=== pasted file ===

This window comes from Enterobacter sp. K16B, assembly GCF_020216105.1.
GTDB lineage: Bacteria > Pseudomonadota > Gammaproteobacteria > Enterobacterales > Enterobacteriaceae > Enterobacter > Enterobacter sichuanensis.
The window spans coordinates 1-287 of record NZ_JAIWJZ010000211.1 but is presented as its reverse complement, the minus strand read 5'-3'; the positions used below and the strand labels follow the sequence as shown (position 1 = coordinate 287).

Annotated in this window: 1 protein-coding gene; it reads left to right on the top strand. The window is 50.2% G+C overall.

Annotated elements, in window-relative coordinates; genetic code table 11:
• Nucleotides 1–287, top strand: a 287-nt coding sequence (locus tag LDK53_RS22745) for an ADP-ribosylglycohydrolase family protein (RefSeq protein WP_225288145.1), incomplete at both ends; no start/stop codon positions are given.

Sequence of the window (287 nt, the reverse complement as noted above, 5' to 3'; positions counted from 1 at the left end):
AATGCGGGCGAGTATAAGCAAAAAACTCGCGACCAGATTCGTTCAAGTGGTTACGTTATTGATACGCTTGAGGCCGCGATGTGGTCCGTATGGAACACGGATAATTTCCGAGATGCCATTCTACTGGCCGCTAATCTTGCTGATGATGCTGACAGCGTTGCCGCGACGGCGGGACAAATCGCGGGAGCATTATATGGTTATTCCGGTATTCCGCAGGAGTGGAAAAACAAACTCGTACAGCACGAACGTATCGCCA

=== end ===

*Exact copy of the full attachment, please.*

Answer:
This window comes from Enterobacter sp. K16B, assembly GCF_020216105.1.
GTDB lineage: Bacteria > Pseudomonadota > Gammaproteobacteria > Enterobacterales > Enterobacteriaceae > Enterobacter > Enterobacter sichuanensis.
The window spans coordinates 1-287 of record NZ_JAIWJZ010000211.1 but is presented as its reverse complement, the minus strand read 5'-3'; the positions used below and the strand labels follow the sequence as shown (position 1 = coordinate 287).

Annotated in this window: 1 protein-coding gene; it reads left to right on the top strand. The window is 50.2% G+C overall.

Annotated elements, in window-relative coordinates; genetic code table 11:
• Nucleotides 1–287, top strand: a 287-nt coding sequence (locus tag LDK53_RS22745) for an ADP-ribosylglycohydrolase family protein (RefSeq protein WP_225288145.1), incomplete at both ends; no start/stop codon positions are given.

Sequence of the window (287 nt, the reverse complement as noted above, 5' to 3'; positions counted from 1 at the left end):
AATGCGGGCGAGTATAAGCAAAAAACTCGCGACCAGATTCGTTCAAGTGGTTACGTTATTGATACGCTTGAGGCCGCGATGTGGTCCGTATGGAACACGGATAATTTCCGAGATGCCATTCTACTGGCCGCTAATCTTGCTGATGATGCTGACAGCGTTGCCGCGACGGCGGGACAAATCGCGGGAGCATTATATGGTTATTCCGGTATTCCGCAGGAGTGGAAAAACAAACTCGTACAGCACGAACGTATCGCCA